zo'e inherits from the blank space a double reading, both of which have pretty clearly occurred – but which are not well separated. In djan we may not care about whence and along what path or in what vehicle or we (speaker and hearer both) may know that John only goes to the store from his office along Route 7 in his Dodge Dart. We may not want to waste words on what is already known. Or we may know and still not give a damn. It might occasionally be useful to know which situation obtains, so that the hearer will not bother asking about the “missing information” or feel left out if he does not know what he takes it that others do. One suggestion about this has been to use zo'e for the "don't give a damn" case when something is said and zu'i for the “obvious” case (zu'i is not being used for “the typical value” and that isn't very clear anyhow). We can leave the blank ambiguous, to be relieved by the more explicit marks if need be – or eventually in the case of “obvious” by supplying the references which everyone was taken as knowing. Thus, the tugni in response to a proposal is still enough; we do not have to go over to zu'i tugni zu'i zu'i zu'i let alone to tugni.

There is a current usage of zo'e in yet a third sense, where it turns up as an independent pronoun, not just filling a place but capable of being further modified: noi being the main pattern. The idea here seems to be to get to a totally unspecified thing (well, it has to be of the sort that can broda) without using quantifiers, with the problems of scope and the like these bring with them. What this means in terms of any discipline: syntax, semantics or pragmatics, is unclear. zo'e is pretty clearly not meant as a mere placeholder in a formula, to be filled by a more explicit term to make a claim, like the xns in definitions, for example; it is taken to be referential as it stands but without in any way fixing on the referent. The aim is often put as talking about a “generic individual” and the purpose is to find a way of expressing general claims more clearly. But the notion of a generic individual (even of certain sort of thing) and of using one individual to determine what is true in general, seem logically misguided as well as metaphysically.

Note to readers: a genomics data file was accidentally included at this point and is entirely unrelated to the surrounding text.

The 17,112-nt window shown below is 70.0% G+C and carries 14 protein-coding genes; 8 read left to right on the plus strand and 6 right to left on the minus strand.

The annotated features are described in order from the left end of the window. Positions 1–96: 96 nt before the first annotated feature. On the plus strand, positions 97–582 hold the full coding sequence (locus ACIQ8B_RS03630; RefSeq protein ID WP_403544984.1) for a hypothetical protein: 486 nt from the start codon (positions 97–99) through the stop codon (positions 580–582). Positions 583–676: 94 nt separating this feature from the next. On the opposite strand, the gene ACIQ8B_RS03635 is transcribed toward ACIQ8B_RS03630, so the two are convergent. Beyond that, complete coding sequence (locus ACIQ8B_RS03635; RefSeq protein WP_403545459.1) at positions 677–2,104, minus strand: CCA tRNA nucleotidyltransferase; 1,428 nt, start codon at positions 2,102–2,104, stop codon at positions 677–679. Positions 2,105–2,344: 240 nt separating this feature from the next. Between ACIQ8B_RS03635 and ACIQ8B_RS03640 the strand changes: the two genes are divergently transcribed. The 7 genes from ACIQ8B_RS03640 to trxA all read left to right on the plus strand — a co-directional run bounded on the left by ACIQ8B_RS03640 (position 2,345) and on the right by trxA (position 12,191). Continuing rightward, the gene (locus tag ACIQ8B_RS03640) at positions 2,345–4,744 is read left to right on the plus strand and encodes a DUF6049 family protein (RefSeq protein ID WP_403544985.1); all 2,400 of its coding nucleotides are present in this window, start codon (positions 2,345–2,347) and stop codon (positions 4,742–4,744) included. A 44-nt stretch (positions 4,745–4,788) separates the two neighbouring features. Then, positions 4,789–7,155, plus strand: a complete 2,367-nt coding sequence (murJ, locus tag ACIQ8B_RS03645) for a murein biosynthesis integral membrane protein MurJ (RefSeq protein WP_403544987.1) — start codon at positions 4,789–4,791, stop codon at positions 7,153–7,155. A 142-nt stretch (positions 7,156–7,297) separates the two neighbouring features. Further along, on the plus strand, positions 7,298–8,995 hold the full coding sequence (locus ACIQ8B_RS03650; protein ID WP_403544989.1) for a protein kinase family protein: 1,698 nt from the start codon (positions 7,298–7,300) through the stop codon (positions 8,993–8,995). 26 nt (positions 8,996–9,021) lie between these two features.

From all of this I extract the following proposals:

ce'u becomes something with pretty much the grammar of a quantifier: goes before a variable to form a term, can stand alone as a term in an abstraction that does not contain another ce'u, is used only in abstraction (and we throw in the convention about dropping from the first place in the abstraction).

zo'e is used to make explicit the speakers indifference to what the referent in a given place is.

zu'i is used to make explicit that the place is to be filled with the “obvious” referent in this context.

Otherwise, ma, ke'a and zi'o are unchanged.

The ce'u will add variables to some occurrences of ce'u and use those to replace some anaphoric pronouns. The cases will be few, I think. Most cases will fall under the conventions about single ce'us and dropping the first place ones.

A few zo'es will become zu'i - and it may be hard to tell which in some cases (which was why the change in the first place). Apparently, no cases of zu'i – outside CLL – occur, so no usage is affected with these. And zu'i gets a more useful meaning.